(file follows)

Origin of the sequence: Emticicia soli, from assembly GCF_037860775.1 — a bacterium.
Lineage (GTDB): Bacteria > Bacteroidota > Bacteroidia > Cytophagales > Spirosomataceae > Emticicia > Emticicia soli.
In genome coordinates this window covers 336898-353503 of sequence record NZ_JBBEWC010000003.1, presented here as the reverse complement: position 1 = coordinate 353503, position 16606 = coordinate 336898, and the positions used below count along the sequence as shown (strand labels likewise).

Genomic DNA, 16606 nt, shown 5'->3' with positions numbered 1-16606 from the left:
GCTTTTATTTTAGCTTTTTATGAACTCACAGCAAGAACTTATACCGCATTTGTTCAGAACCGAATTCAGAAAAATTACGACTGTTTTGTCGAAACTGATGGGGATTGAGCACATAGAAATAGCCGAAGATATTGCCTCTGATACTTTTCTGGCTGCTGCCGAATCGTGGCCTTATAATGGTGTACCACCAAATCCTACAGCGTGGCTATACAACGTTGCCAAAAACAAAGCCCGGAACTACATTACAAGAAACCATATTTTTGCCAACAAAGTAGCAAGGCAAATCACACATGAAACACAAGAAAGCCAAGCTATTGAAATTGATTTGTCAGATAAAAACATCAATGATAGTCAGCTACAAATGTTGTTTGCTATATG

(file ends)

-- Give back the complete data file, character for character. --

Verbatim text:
Origin of the sequence: Emticicia soli, from assembly GCF_037860775.1 — a bacterium.
Lineage (GTDB): Bacteria > Bacteroidota > Bacteroidia > Cytophagales > Spirosomataceae > Emticicia > Emticicia soli.
In genome coordinates this window covers 336898-353503 of sequence record NZ_JBBEWC010000003.1, presented here as the reverse complement: position 1 = coordinate 353503, position 16606 = coordinate 336898, and the positions used below count along the sequence as shown (strand labels likewise).

Genomic DNA, 16606 nt, shown 5'->3' with positions numbered 1-16606 from the left:
GCTTTTATTTTAGCTTTTTATGAACTCACAGCAAGAACTTATACCGCATTTGTTCAGAACCGAATTCAGAAAAATTACGACTGTTTTGTCGAAACTGATGGGGATTGAGCACATAGAAATAGCCGAAGATATTGCCTCTGATACTTTTCTGGCTGCTGCCGAATCGTGGCCTTATAATGGTGTACCACCAAATCCTACAGCGTGGCTATACAACGTTGCCAAAAACAAAGCCCGGAACTACATTACAAGAAACCATATTTTTGCCAACAAAGTAGCAAGGCAAATCACACATGAAACACAAGAAAGCCAAGCTATTGAAATTGATTTGTCAGATAAAAACATCAATGATAGTCAGCTACAAATGTTGTTTGCTATATG